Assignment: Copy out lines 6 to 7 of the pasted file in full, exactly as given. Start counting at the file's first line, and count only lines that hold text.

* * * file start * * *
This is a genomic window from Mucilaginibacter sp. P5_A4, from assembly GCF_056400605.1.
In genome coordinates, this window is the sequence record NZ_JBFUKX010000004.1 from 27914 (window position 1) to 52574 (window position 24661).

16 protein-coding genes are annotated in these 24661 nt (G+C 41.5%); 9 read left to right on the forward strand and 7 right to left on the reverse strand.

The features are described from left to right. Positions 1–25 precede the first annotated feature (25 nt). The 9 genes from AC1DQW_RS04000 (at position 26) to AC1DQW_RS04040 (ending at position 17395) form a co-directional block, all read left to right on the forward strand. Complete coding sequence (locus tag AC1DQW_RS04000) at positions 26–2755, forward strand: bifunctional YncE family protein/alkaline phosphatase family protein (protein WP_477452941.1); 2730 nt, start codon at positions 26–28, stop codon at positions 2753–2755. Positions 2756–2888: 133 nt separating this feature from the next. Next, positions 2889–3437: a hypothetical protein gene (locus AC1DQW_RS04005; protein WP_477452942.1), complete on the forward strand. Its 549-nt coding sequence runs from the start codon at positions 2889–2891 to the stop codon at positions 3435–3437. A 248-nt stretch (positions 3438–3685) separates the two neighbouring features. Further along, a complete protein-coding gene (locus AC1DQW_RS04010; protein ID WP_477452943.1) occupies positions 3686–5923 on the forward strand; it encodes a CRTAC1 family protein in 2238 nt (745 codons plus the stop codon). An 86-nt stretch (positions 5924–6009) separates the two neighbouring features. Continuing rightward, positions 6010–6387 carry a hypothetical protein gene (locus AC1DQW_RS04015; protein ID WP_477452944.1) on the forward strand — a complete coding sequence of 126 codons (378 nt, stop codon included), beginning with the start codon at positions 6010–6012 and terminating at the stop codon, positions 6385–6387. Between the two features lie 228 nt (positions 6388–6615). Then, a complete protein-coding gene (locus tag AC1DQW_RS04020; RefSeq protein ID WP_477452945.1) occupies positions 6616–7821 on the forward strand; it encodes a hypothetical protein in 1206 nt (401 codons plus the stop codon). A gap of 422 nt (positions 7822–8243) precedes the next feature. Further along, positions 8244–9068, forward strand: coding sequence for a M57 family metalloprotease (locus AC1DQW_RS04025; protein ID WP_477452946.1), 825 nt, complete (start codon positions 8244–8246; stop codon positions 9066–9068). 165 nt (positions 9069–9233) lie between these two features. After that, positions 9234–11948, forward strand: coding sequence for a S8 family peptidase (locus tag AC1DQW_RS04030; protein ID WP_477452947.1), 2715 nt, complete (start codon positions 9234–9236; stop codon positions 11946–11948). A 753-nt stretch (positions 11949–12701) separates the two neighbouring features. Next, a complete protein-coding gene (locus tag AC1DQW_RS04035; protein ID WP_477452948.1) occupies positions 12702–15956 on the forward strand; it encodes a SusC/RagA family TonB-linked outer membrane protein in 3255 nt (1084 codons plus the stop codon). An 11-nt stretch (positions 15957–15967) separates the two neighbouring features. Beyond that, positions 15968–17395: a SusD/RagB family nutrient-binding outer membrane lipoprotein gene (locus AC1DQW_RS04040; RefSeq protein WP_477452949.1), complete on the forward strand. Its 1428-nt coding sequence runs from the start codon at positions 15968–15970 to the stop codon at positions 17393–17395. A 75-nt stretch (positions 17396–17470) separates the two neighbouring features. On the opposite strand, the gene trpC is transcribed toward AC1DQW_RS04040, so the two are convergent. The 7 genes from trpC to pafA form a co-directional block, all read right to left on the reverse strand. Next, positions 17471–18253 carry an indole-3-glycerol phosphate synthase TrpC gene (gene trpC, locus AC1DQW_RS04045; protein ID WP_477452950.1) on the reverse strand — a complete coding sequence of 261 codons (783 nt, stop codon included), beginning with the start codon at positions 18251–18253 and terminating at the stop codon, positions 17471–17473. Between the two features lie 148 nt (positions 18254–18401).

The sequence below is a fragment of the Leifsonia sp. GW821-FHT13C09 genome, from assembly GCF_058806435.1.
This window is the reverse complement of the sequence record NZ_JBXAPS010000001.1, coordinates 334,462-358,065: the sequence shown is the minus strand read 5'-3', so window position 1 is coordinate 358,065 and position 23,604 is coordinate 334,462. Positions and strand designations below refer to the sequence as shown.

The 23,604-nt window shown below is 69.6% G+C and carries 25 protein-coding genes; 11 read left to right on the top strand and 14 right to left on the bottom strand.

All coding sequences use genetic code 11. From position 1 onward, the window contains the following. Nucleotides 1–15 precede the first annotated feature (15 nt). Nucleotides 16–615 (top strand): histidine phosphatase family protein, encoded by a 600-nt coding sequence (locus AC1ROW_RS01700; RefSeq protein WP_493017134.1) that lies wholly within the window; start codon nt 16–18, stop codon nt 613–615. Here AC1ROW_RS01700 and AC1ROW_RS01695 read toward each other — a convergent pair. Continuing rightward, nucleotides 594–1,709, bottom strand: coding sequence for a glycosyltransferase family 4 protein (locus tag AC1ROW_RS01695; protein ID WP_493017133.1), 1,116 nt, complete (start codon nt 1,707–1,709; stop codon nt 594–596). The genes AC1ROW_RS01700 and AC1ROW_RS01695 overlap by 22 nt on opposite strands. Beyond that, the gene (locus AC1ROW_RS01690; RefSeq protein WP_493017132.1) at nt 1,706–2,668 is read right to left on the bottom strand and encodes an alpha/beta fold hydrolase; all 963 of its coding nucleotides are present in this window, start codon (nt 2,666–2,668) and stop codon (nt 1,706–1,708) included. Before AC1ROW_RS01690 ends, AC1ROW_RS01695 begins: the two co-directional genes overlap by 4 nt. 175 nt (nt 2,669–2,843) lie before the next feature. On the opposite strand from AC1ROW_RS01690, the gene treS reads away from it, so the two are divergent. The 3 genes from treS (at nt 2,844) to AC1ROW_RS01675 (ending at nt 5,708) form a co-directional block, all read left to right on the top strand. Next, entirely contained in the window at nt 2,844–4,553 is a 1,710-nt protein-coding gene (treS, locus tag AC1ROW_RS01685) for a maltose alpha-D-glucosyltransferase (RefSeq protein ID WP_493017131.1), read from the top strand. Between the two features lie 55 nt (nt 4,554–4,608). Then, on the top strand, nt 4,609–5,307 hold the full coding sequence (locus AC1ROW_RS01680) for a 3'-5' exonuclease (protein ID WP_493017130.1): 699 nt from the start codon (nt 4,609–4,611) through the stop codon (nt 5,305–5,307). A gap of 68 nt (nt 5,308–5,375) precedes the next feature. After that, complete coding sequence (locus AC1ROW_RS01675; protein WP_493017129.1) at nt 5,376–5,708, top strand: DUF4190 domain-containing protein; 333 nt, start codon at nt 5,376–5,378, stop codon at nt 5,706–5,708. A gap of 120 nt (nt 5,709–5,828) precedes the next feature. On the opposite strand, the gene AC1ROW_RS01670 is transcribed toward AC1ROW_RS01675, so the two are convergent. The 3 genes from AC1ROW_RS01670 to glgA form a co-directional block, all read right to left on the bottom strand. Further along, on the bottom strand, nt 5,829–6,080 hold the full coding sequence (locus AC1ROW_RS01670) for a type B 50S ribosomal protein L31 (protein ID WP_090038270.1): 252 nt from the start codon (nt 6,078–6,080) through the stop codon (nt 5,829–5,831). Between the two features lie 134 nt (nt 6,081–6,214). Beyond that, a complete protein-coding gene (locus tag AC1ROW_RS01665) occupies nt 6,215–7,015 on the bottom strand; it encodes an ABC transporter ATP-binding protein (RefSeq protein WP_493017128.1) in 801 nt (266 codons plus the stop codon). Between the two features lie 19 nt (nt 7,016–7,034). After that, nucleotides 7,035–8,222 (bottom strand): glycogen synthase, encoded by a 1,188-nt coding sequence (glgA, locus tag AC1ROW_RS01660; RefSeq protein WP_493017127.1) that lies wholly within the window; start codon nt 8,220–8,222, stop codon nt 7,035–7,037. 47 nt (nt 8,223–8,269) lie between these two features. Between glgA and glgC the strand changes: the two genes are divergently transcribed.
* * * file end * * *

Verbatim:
This window is the reverse complement of the sequence record NZ_JBXAPS010000001.1, coordinates 334,462-358,065: the sequence shown is the minus strand read 5'-3', so window position 1 is coordinate 358,065 and position 23,604 is coordinate 334,462. Positions and strand designations below refer to the sequence as shown.

The 23,604-nt window shown below is 69.6% G+C and carries 25 protein-coding genes; 11 read left to right on the top strand and 14 right to left on the bottom strand.